The most amusing and memorable animal experience for me, was the land crab. Not just because the crab is the Cancerian symbol but because he startled me when I was watering the plants. He was funny cleaning his eyes and drinking water with his claws. Further research revealed they eat rotting vegetation so we assume it has been helping us compost the organic matter we've been applying to the hillside.

Friday of week seven we were up extra early to pick up Charlotte, who was scheduled to teach "Farming with Soil Microbes" at Bikai in Utuado (ew-twa-do). The interstate bridge to get there is still down from Maria, so we had to take an hour detour through a mountain road. Normally it would be a 45 minute trip but now its double.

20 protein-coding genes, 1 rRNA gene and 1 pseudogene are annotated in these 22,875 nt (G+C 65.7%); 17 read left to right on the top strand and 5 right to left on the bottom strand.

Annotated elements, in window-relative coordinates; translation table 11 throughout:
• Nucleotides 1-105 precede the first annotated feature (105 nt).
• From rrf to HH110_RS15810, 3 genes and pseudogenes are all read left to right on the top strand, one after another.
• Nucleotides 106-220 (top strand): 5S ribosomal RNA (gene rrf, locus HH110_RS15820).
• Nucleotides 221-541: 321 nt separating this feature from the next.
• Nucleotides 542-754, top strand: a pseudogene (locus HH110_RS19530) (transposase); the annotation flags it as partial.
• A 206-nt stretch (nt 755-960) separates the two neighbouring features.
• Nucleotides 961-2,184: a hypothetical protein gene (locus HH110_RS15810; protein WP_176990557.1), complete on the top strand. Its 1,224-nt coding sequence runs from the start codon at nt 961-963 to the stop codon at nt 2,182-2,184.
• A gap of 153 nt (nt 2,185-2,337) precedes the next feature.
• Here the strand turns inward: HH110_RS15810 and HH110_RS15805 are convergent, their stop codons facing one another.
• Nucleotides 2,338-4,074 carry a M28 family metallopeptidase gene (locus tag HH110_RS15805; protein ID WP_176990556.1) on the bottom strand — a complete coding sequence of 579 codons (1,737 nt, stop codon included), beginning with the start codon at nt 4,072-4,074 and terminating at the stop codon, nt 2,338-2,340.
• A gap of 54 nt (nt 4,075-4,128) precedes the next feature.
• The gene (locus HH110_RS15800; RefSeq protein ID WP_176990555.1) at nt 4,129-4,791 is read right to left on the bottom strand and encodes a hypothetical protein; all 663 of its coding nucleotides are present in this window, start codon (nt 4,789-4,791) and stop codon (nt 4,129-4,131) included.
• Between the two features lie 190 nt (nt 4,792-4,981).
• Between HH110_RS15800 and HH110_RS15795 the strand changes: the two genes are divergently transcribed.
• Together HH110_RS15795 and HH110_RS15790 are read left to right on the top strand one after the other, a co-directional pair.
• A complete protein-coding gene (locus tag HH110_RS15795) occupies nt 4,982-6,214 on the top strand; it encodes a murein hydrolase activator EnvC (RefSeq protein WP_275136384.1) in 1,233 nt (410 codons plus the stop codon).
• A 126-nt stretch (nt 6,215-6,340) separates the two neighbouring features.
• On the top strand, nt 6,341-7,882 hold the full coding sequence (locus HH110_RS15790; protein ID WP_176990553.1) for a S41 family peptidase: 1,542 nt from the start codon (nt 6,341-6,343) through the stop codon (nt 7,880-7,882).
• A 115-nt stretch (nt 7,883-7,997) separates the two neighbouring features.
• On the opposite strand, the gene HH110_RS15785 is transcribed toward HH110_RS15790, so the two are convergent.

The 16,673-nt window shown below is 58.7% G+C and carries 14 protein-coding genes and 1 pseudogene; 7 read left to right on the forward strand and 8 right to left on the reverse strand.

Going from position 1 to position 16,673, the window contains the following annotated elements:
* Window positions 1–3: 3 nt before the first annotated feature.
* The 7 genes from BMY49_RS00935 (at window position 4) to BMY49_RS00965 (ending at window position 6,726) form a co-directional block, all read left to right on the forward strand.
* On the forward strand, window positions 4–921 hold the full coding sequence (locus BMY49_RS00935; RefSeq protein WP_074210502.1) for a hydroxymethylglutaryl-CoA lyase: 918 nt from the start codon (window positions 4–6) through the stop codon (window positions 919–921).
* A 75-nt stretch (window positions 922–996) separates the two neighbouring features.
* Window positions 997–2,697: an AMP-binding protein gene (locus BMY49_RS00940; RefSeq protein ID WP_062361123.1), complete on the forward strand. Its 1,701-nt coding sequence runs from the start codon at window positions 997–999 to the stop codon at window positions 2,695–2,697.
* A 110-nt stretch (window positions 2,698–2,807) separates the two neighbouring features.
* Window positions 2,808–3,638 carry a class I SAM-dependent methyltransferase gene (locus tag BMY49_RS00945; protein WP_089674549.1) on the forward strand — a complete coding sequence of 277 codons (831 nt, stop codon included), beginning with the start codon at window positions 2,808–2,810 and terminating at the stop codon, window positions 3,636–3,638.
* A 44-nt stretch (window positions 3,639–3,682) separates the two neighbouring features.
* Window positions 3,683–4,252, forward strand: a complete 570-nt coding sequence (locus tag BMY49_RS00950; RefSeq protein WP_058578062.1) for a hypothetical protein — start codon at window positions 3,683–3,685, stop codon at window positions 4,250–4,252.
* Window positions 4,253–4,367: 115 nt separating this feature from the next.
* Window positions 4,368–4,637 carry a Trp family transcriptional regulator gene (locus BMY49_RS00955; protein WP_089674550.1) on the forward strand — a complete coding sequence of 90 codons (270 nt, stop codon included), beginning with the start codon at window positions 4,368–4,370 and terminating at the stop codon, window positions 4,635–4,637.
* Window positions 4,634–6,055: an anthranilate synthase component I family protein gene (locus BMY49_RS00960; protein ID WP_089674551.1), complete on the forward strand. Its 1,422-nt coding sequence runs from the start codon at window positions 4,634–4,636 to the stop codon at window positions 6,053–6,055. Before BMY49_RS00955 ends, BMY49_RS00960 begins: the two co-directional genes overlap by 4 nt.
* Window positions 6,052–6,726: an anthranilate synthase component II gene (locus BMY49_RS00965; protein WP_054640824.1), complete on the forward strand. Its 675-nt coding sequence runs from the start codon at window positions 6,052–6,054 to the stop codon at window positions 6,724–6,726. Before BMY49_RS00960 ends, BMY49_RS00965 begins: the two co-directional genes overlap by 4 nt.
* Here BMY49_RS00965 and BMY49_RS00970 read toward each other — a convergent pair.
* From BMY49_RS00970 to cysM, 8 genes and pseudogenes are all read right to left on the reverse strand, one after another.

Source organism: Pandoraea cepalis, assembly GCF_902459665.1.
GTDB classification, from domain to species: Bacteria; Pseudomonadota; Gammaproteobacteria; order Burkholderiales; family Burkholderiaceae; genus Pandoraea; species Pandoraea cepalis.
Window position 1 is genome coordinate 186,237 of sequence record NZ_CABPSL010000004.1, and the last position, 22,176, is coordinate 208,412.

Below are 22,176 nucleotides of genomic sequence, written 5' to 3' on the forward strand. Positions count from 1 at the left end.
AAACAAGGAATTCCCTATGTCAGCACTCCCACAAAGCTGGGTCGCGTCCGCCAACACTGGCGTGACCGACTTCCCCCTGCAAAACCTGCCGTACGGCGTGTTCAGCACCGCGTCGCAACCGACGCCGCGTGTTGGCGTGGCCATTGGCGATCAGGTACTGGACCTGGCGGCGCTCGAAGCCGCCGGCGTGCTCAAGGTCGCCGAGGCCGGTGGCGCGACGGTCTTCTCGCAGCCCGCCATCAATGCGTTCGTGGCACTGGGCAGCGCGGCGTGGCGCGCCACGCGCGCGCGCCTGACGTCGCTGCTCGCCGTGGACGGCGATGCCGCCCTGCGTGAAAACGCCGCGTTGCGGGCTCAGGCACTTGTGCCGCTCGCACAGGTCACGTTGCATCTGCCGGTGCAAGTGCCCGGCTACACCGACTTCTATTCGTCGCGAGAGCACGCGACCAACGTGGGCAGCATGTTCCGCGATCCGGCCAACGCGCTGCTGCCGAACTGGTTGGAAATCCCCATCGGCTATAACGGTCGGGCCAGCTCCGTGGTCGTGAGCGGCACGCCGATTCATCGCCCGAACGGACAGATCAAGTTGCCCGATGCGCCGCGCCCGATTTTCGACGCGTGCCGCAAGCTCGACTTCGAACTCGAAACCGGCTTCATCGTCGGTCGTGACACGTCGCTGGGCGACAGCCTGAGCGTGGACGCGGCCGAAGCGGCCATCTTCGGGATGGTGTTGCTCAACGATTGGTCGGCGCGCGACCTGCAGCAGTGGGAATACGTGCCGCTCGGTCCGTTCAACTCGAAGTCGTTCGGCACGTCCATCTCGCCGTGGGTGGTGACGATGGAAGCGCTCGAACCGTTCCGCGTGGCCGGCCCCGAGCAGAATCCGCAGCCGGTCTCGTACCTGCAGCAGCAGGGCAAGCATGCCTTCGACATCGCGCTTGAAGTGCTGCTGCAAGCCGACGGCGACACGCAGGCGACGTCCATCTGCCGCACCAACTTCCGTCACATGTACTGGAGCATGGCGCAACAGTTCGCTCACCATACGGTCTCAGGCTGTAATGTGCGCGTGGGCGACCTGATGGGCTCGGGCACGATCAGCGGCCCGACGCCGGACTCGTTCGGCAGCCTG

I have to be honest here and say those minutes were very stressful for me. The roads were so tight and curved, with tall grasses along the edges that cut all visibility. Trucks and cars flew around the bends. I had to put my head in my lap and breath for awhile, especially while crossing the very narrow bridge that had no sides in a very large pickup truck. I know its funny so go ahead laugh, I did...afterwards.

I was later informed that Utuado was one of the worst hit areas during Maria and most people will only travel in and out of there during the day. That is why the roads were so busy and everyone was in a hurry.